Sylvan Fire in Eagle County at 27% containment |

Sylvan Fire in Eagle County at 27% containment

Pam Boyd
Vail Daily

EAGLE — Some heavy-hitting help is on the way to the Sylvan Fire, which is 16 miles south of Eagle and about 70 miles southwest of Summit County. The latest report from the U.S. Forest Service shows 27% containment of the blaze that has now consumed 3,775 acres — nearly 6 square miles — in the much beloved state park area.

During a fire update Monday evening, June 28, Rob Powell, operations section chief for the Rocky Mountain Type I Incident Team in charge, noted that two Hotshot crews are slated to arrive Tuesday, June 29, to assist with the firefighting effort.

“More resources are coming and we are looking forward to having them,” Powell said. “With more resources and hand crews, we have a better shot at containment.”

According to the U.S. Forest Service Inciweb information page, there are now 387 personnel assigned to the Sylvan Fire.

According to Powell, crews are making good progress establishing fire line along the Eagle-Thomasville road. The western boundary of the fire is more troublesome because it features both difficult terrain and thick fuels.

The Sylvan Fire burn scar, seen from above. There are currently 387 fire personnel assigned to the blaze and two new Hotshot crews are slated to arrive Tuesday, June 29.
Photo from Inciweb.NWCG.Gov.

“There is still quite a bit of work to do there, but at the end of day today, we are feeling good about it,” Powell said. He noted that help from the incoming Hotshots will be vital to securing this arm of the fire. “For the Hotshot crews, this is their bread and butter.”

As they work to contain the fire, Powell stressed that crews are also developing contingency plans if conditions worsen. For example, he noted a plan has been developed to protect structures in the Fulford area. That work will help residents even after the Sylvan Fire is extinguished, Powell said.

Sylvan Fire at a glance

Location: Eagle County, White River National Forest in Sylvan Lake State Park, 16 miles south of Eagle

Size: 3,775 acres

Fuel: Spruce-Fir

Cause: Suspected lightning, still under investigation

Date of Ignition: June 20 around 3:15 p.m.

Firefighting Personnel: 387

Containment: 27%

Looking for that black line

Everyone wants to see black lines on fire boundary maps because they signify containment lines around the blaze. Mark Giacoletto, deputy incident commander for the Sylvan Fire team, noted it will likely be a while before that happens.

“When will it be out? I don’t see, in the very near future, having a black line all round it,” Giacoletto said. “It will be a bit before it’s contained. There will be smoke popping up through interior throughout the summer.”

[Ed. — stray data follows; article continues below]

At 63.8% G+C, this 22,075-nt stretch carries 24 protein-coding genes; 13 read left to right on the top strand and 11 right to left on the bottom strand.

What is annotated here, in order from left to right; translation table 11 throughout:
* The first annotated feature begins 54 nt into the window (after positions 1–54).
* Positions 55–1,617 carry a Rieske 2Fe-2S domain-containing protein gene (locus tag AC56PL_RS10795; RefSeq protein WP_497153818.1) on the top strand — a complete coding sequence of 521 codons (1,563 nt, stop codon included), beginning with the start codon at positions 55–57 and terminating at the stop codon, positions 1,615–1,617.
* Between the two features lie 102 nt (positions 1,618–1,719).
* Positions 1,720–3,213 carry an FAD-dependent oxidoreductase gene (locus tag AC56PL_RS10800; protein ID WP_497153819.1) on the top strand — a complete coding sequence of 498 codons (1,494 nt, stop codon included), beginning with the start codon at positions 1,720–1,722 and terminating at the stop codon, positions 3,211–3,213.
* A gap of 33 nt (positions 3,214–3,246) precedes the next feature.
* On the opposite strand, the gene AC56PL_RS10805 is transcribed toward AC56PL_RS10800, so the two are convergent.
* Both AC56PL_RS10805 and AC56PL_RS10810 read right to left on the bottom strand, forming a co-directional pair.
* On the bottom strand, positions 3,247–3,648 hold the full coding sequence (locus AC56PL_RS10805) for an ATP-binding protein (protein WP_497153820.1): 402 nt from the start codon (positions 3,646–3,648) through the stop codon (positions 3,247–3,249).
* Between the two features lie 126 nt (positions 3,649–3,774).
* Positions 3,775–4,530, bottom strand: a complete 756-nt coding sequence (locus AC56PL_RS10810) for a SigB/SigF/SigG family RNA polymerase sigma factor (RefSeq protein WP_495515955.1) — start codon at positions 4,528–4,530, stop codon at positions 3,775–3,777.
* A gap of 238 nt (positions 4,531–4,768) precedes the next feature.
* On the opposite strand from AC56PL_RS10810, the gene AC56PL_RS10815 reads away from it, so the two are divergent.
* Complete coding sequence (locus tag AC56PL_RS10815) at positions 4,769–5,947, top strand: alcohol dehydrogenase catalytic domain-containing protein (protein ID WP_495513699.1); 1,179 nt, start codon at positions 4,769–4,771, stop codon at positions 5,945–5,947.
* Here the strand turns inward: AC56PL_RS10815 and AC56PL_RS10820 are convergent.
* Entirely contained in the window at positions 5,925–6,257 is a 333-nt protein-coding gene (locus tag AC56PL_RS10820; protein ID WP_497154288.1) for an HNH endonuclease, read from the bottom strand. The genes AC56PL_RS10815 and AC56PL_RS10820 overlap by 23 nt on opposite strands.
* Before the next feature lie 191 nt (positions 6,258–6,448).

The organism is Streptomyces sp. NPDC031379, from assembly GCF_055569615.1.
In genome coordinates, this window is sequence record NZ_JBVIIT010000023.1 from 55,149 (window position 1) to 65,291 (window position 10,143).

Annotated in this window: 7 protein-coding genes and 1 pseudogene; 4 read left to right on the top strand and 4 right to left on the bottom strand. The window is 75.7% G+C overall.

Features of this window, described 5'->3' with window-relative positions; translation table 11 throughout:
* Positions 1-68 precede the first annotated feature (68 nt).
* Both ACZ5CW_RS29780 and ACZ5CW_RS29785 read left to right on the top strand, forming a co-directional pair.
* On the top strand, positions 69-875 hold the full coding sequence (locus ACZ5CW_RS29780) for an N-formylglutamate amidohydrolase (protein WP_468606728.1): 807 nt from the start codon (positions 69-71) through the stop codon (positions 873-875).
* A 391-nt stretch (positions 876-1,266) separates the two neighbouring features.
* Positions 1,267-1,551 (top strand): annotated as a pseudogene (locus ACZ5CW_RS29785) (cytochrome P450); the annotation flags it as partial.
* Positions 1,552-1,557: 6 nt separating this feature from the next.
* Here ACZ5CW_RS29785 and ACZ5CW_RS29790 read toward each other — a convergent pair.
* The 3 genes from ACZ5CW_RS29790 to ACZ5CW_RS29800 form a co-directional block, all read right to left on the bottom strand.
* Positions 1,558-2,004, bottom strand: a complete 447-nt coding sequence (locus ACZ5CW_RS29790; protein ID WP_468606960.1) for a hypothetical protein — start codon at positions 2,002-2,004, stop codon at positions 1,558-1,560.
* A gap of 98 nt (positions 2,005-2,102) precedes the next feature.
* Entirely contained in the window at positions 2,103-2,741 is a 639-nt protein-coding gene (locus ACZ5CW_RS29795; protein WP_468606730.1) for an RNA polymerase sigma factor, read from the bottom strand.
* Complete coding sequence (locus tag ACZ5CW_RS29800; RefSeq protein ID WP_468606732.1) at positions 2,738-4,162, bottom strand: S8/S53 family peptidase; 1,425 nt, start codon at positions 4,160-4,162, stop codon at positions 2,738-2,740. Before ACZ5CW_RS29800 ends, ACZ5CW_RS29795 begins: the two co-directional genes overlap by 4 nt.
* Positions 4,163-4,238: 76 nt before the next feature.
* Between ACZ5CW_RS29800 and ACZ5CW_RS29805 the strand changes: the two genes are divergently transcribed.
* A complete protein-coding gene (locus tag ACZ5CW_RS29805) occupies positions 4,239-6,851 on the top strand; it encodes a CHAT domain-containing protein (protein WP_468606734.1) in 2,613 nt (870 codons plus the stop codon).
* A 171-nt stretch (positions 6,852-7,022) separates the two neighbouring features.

That said, Giacoletto said he is optimistic about where the situation stands and the crews assigned to the scene.

Eye on the skies

Sylvan Fire Incident Commander Dan Dallas noted that weather conditions remain a critical component of crews’ efforts.

“The weather this week should favor continued progress on fire line construction and preparation for future burning operations,” Dallas said in a Monday morning update. “A few new crews have arrived, and two additional Hotshot crews are expected soon. This will help with completing some of the more difficult portions of the fire line.”

Crews have completed a direct fire line from Sylvan Lake westward to the power line road. South of Sylvan Lake, firefighters are prepping the primary containment line along the moist, grassy stream bottom parallel to the Eagle-Thomasville Road.

Crews are also working to contain the portion of the fire that moved south of the Mount Thomas Trail and ridgeline. Once they have completed this section, they will then clear an indirect fire line extending westward along Mount Thomas Trail as a contingency against southward spread of the fire in the steep, inaccessible portions that are unsafe for crews to work in.

Dallas said the favorable weather over the weekend and more moisture on the way is helping moderate the situation.

“Rain received in recent days will continue to keep fuels moist while moderating fire behavior. Fire spread will be limited and consisting mostly of smoldering and creeping,” Dallas said.

Though lightning is suspected as cause of the fire, the incident is still under investigation.

For the latest information about pre-evacuation or evacuation notices or fire restrictions on non-Federal lands, visit Officials are also reminding the public that wildfires are a No Drone Zone, and if you fly, they can’t.

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